Certainly, while it’s not often thought of as an emotion, a sense of mystery and awe of how the universe is structured and how things self-assembled to build all that is around us and more, particularly our human consciousness… its limitations are what are driving my work.

Not only has your work influenced sci-fi pop culture (your pieces created for Star Trek), but it seems you in turn are influenced by science fiction in comic books and television. Is your work a tribute to sci-fi culture or do you feel you are developing something completely new and separate?
Some people thought that some my work glorified Sci-Fi, but in fact I entitled one of my biggest installations Fiction Science (instead of science fiction) because it spoke to a trend I see in the development of our culture. I drew an arbitrary line in the sand at the early 20th century when technology was heating up and most of it was going beyond the understanding of most people.  Concurrent to this, people started to believe in science as a savior and provider of limitless power, travel to other galaxies, medical miracles and unlimited lifetimes.  This prompted, I believe, the interest in science fiction as representing what people thought and hoped would become realized science but also raised science to god like status fueled by a lack of understanding of its mechanisms and limitations.
It wasn’t that I was setting out to build a tribute to Sci-Fi culture, but I did use it for that installation as a metaphor for a larger idea.

People are still becoming acquainted with what light and glass art is. What do you want people to understand when looking at your work? 
I would love to have people not only contemplate whatever theme I happen to be exploring with an individual piece, but also start to have an appreciation for what goes into the creation of the light itself. [Light art] is a marvelous opening to understanding physical science. I’ve always said, I’d like to teach an introductory physics course solely through showing people how to make a working light bulb. All the basic concepts of science exist in a simple light bulb if one takes the time to really look at it and the processes needed to make it work.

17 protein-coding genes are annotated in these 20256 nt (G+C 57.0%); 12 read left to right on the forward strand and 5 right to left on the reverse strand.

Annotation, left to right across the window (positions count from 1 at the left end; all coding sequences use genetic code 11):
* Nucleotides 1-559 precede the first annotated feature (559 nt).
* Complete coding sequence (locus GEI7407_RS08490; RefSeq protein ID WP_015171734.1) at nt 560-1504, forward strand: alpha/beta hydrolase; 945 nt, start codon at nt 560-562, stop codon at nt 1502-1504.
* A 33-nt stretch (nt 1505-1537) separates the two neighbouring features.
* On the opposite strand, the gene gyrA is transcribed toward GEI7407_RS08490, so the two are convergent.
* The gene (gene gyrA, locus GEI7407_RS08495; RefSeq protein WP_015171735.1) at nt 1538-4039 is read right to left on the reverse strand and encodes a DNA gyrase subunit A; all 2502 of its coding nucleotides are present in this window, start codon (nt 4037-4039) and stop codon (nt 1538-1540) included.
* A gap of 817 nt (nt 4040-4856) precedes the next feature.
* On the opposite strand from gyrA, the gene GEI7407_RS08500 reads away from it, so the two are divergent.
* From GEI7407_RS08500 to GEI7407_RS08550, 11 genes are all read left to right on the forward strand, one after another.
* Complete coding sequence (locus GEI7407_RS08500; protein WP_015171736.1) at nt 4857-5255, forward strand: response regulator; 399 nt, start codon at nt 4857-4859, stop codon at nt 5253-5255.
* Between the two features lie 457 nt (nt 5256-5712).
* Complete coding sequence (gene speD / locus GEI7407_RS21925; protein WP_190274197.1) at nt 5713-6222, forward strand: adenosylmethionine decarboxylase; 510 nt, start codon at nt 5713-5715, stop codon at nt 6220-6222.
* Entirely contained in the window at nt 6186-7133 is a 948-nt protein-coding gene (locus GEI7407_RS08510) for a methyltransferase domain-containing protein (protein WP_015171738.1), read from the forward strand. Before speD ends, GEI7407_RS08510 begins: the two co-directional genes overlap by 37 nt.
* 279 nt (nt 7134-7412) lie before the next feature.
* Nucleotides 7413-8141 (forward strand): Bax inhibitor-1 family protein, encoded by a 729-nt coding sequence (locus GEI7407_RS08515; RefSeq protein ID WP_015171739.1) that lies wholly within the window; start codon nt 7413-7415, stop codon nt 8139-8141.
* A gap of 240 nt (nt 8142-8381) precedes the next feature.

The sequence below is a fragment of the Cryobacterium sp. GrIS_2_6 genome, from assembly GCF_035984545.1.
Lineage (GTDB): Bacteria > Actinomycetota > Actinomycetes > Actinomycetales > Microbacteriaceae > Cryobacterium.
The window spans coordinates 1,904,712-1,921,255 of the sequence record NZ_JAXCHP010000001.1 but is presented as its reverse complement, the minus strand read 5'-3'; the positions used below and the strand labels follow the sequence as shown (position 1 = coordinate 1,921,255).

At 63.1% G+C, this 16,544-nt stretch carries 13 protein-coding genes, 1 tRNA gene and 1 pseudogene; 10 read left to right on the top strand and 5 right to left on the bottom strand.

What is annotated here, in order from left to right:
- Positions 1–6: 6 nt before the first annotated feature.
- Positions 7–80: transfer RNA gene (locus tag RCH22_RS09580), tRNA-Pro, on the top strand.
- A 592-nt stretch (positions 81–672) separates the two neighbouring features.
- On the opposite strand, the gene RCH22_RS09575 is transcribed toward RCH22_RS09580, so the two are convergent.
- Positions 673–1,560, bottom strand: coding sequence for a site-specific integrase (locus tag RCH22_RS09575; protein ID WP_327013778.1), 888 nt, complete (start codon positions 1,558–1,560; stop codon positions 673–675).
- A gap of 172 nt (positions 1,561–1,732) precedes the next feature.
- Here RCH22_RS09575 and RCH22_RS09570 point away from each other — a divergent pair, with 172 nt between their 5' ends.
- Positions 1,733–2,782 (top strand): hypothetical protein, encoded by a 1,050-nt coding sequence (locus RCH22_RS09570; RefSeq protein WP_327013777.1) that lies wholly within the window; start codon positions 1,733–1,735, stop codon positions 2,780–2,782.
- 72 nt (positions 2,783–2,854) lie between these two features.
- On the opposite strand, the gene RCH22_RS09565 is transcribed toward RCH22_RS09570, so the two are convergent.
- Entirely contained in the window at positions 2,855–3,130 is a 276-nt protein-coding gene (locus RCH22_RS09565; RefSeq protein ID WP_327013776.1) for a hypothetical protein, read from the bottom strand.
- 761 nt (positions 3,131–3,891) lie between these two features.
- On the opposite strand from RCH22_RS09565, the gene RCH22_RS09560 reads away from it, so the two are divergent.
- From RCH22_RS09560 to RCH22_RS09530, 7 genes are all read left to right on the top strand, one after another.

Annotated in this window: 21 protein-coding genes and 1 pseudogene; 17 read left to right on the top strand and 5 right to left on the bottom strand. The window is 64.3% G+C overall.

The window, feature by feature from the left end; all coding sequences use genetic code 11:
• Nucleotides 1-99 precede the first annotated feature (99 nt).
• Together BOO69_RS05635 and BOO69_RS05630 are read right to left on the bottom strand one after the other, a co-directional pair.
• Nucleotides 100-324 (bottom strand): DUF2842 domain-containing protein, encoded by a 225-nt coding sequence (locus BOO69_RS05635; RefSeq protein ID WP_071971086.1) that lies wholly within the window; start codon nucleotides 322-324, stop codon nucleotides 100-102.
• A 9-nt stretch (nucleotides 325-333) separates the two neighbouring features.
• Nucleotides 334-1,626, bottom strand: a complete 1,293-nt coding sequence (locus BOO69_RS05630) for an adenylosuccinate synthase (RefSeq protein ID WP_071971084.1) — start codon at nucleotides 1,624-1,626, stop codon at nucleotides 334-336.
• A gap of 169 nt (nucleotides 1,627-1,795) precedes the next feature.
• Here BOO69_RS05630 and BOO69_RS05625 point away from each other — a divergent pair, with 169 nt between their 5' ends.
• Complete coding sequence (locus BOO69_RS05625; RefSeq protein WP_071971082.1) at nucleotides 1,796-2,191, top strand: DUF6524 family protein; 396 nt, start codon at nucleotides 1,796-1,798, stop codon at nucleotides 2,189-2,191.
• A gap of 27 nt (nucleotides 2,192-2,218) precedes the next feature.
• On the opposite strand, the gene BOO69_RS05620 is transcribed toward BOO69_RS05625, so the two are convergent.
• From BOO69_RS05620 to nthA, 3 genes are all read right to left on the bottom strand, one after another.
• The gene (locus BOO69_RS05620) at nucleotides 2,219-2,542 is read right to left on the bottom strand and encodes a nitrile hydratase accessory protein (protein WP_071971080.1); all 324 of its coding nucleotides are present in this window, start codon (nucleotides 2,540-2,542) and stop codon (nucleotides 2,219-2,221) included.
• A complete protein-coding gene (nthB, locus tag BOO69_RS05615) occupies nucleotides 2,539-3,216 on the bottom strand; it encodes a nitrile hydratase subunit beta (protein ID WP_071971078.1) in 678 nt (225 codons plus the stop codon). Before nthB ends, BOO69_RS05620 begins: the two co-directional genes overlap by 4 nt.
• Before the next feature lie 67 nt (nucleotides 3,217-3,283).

Why do you think there are more neon artists presently? Do you think the popularity will continue into plasma art?
I honestly don’t know if there are more neon based artists now or not.  It hard to say. With Facebook and such, perhaps there just appears to be quite a few because they are more visible-  but that said, the art and science combination intrigues a lot of people and our current Maker Movement has overcome a lot of the fears people have of combining technology with art.  My hope though is that these people go beyond just making things light up and use the medium of light for all its intrinsic properties to create meaningful art pieces.

What is the best way to inform the public about plasma art?  
Shows at MONA or the annual show at the Glass Art Society annual conferences certainly help. Future shows with some critical examination by critics and curators would hopefully start to examine this medium as moving beyond being a curiosity and eventually into something to be taken seriously. Certainly, critique from outside our field to discuss and giving context to what is being done will be important to its future.

What would you like the public to take away from your work?
There are levels of understanding, from the base idea of being able to shape light meaningfully in a myriad of ways, and then how I am choosing to use that light to communicate some idea. I’m rarely completely satisfied with my own efforts, which pushes me to continue to create new works to become better at realizing the ideas I may have.  I would like to think that an individual show is like taking the “current pulse” of my explorations, both technically and artistically, as I grow to know more. It’s not an ultimate statement by any means. I honestly hope that I don’t reach the point of being completely satisfied with my progress. 


Comments

Popular posts from this blog